The next four months will bring the final Hunger Games , a new and revamped Star Wars entry, Steven Spielberg's latest historical drama, and “the eighth film by Quentin Tarantino.” Those are big time players in the movie world by any standard, but frankly I'm more excited to see Jem and the Holograms . Hold your horses, fanboys. Give me a moment to explain.
Anticipation is an entirely personal beast. We look forward to things based on our past experiences and tastes. When it comes to big budget goliaths or tentpole franchises, my first inclination is to walk the other way. I'd rather take a chance on a smaller genre film made by directors or starring actors who are working on the fringes of Hollywood and the indie circuit.
So, instead of providing free promotion for the industry elite, this Fall Movie Preview will sway toward the eccentric, shining a light on the films that deserve consideration. A few of them might turn out to be major.
The Perfect Guy (9/11): It's not a good sign the studios aren't screening it early for press, but the pedigree behind this low-rent Fatal Attraction rip-off is too good to ignore. Michael Ealy stars as the eponymous lothario who woos Sanaa Lathan's heartbroken lass only to hint at multiple psychological red flags once things get hot and heavy.
Both actors are capable of transcending trashy material and getting at something deeper. Finally, director David M. Rosenthal previously made the crafty and tense mountain noir A Single Shot with Sam Rockwell, which bodes well for the suspense factor.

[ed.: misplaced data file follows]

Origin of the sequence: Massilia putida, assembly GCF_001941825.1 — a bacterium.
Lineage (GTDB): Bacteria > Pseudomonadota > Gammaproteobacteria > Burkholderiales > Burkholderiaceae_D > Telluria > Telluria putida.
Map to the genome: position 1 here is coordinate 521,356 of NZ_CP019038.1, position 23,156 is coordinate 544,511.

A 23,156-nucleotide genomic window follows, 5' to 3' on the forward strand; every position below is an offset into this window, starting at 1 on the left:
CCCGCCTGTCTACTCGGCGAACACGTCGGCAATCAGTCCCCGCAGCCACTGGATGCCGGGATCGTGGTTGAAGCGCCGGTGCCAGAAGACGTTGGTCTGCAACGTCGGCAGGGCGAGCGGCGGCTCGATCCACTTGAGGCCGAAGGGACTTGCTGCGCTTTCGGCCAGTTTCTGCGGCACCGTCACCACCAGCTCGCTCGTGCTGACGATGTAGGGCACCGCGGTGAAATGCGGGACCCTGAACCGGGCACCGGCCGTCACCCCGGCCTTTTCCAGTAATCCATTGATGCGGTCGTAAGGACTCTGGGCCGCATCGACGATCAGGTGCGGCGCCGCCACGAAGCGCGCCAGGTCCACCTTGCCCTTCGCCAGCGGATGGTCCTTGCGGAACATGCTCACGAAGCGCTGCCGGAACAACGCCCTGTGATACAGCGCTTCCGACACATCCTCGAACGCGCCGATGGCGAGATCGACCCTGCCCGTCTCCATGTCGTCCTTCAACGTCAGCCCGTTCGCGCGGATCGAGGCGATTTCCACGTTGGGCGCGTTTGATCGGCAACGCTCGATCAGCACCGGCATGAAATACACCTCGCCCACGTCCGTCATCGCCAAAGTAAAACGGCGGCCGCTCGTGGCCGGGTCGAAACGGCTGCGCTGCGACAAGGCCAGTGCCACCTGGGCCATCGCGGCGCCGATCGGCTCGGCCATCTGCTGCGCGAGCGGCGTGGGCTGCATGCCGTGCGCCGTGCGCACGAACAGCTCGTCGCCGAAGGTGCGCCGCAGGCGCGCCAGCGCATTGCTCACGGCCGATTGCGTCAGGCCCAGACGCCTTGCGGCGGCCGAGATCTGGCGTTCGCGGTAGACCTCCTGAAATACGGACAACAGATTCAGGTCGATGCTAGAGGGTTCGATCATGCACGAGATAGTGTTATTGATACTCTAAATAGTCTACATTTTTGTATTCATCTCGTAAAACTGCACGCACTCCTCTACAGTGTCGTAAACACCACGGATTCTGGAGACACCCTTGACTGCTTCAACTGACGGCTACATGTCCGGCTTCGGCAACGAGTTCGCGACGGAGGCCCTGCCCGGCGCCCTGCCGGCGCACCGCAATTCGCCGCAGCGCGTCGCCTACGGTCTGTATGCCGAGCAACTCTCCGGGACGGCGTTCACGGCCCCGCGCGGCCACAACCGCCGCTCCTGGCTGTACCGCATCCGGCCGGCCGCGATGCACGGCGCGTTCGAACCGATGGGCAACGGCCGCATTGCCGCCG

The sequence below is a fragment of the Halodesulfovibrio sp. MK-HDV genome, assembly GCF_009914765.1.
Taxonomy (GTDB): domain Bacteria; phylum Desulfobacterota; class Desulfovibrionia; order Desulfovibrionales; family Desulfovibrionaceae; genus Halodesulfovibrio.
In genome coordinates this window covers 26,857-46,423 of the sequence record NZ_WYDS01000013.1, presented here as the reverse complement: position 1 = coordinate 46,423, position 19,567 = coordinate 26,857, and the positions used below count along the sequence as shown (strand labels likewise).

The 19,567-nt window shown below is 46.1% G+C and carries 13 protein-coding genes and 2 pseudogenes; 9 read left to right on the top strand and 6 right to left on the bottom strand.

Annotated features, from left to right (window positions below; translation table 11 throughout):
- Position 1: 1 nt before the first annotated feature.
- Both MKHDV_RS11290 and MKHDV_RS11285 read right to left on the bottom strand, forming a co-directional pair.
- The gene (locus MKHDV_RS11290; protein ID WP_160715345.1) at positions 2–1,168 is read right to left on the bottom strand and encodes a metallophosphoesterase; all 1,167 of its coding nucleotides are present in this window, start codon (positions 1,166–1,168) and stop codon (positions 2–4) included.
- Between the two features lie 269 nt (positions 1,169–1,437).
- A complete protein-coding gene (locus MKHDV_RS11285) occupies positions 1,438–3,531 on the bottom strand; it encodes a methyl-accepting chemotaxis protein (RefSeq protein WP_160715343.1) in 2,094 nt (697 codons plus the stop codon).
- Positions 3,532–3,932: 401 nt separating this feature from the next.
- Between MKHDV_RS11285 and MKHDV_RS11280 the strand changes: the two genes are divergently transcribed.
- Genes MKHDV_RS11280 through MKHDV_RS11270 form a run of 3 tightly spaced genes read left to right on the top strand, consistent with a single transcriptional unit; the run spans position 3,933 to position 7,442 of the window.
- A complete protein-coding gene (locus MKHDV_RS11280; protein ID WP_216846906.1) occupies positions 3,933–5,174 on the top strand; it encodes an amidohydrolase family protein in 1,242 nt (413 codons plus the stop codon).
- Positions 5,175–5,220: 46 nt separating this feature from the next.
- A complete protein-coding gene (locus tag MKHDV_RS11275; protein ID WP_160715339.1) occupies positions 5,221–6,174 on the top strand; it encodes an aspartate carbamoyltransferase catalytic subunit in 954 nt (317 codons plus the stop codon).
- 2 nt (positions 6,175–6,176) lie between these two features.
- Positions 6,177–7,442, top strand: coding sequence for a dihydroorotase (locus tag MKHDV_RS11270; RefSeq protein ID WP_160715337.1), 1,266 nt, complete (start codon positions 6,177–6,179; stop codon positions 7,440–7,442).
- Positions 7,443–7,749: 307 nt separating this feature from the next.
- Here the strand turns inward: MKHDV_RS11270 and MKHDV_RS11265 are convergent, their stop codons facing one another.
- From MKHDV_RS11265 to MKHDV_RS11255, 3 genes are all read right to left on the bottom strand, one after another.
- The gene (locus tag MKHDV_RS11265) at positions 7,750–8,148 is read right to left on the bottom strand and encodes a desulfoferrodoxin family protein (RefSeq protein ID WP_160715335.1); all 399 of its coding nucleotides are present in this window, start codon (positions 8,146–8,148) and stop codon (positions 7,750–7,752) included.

Of Interest: The Visit (9/11), Everest (9/18), Black Mass (9/18), Sicario (9/25), Queen of Earth (9/25).
Jem and the Holograms (10/23): Based on the 1980s animated television show, this girl-power rock opera could be a subversive look at our social-media-crazed culture. In the hands of director Jon M. Chu (S tep Up 3D ), it will certainly be a gorgeous, crisp and brazen celebration of style and artistic expression.
Here's hoping the bonkers-looking subject matter translates well to the big screen and Chu is capable of recapturing the magic he was able to achieve with his previous dance films.
Of Interest: The Martian (10/2), The Walk (10/9), Yakuza Apocalypse (10/9), Steve Jobs (10/9), Bridge of Spies (10/16), Victoria (1016), Crimson Peak (10/16), Our Brand is Crisis (10/30), The Keeping Room (10/30).
Carol (11/20): Todd Haynes' luminous adaptation of Patricia Highsmith's novel subtly dissects the emotional compromises felt by a closeted lesbian couple living in 1950s New York City. Cate Blanchett and Rooney Mara deliver powerful performances as the two women struggling to be together in an era where their love is deemed taboo.
The film downplays melodrama to provide a quiet and deeply personal examination of belief systems suppressed by the status quo. One should expect Haynes and his performers to be highly lauded come awards time.
Of Interest: Spectre (11/6), By the Sea (11/13), The Hunger Games: Mockingjay Part 2 (11/20), Creed (11/25), The Good Dinosaur (11/25).
The Revenant (12/25): The Western I'm most looking forward to in December is Alejandro González Iñárritu's grimy and brutal revenge epic. It's based on Michael Punke's 1820s-set novel about a fur trapper (played by Leonardo DiCaprio) crossing dangerous terrain to hunt down those men who left him for dead.
An early trailer proves that the Academy Award-winning filmmaker and his great cinematographer Emmanuel Lubezki will once again use long takes to explore tormented men under constant attack from the elements. Supposedly there isn't much dialogue in the film, putting more pressure on the actors to convey a myriad of emotions through performance.
Of Interest: Youth (12/4), Star Wars: The Force Awakens (12/18), Joy (12/25), Snowden (12/25), The Hateful Eight (12/25), Concussion (12/25).